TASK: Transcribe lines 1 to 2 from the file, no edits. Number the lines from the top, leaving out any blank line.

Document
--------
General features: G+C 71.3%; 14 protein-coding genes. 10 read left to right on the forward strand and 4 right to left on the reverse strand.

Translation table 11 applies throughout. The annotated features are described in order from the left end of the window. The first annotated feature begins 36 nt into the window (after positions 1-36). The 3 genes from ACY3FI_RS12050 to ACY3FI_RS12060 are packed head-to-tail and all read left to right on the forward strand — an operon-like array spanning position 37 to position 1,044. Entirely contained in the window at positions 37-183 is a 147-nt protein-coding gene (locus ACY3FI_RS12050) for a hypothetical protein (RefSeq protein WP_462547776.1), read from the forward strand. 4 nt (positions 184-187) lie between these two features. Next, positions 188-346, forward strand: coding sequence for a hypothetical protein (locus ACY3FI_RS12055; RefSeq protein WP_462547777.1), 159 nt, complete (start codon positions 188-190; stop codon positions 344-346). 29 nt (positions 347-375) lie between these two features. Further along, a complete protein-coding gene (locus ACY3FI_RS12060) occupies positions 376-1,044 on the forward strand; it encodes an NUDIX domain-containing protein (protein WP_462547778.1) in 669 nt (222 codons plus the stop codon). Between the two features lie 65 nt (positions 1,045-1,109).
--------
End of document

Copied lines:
General features: G+C 71.3%; 14 protein-coding genes. 10 read left to right on the forward strand and 4 right to left on the reverse strand.

Translation table 11 applies throughout. The annotated features are described in order from the left end of the window. The first annotated feature begins 36 nt into the window (after positions 1-36). The 3 genes from ACY3FI_RS12050 to ACY3FI_RS12060 are packed head-to-tail and all read left to right on the forward strand — an operon-like array spanning position 37 to position 1,044. Entirely contained in the window at positions 37-183 is a 147-nt protein-coding gene (locus ACY3FI_RS12050) for a hypothetical protein (RefSeq protein WP_462547776.1), read from the forward strand. 4 nt (positions 184-187) lie between these two features. Next, positions 188-346, forward strand: coding sequence for a hypothetical protein (locus ACY3FI_RS12055; RefSeq protein WP_462547777.1), 159 nt, complete (start codon positions 188-190; stop codon positions 344-346). 29 nt (positions 347-375) lie between these two features. Further along, a complete protein-coding gene (locus ACY3FI_RS12060) occupies positions 376-1,044 on the forward strand; it encodes an NUDIX domain-containing protein (protein WP_462547778.1) in 669 nt (222 codons plus the stop codon). Between the two features lie 65 nt (positions 1,045-1,109).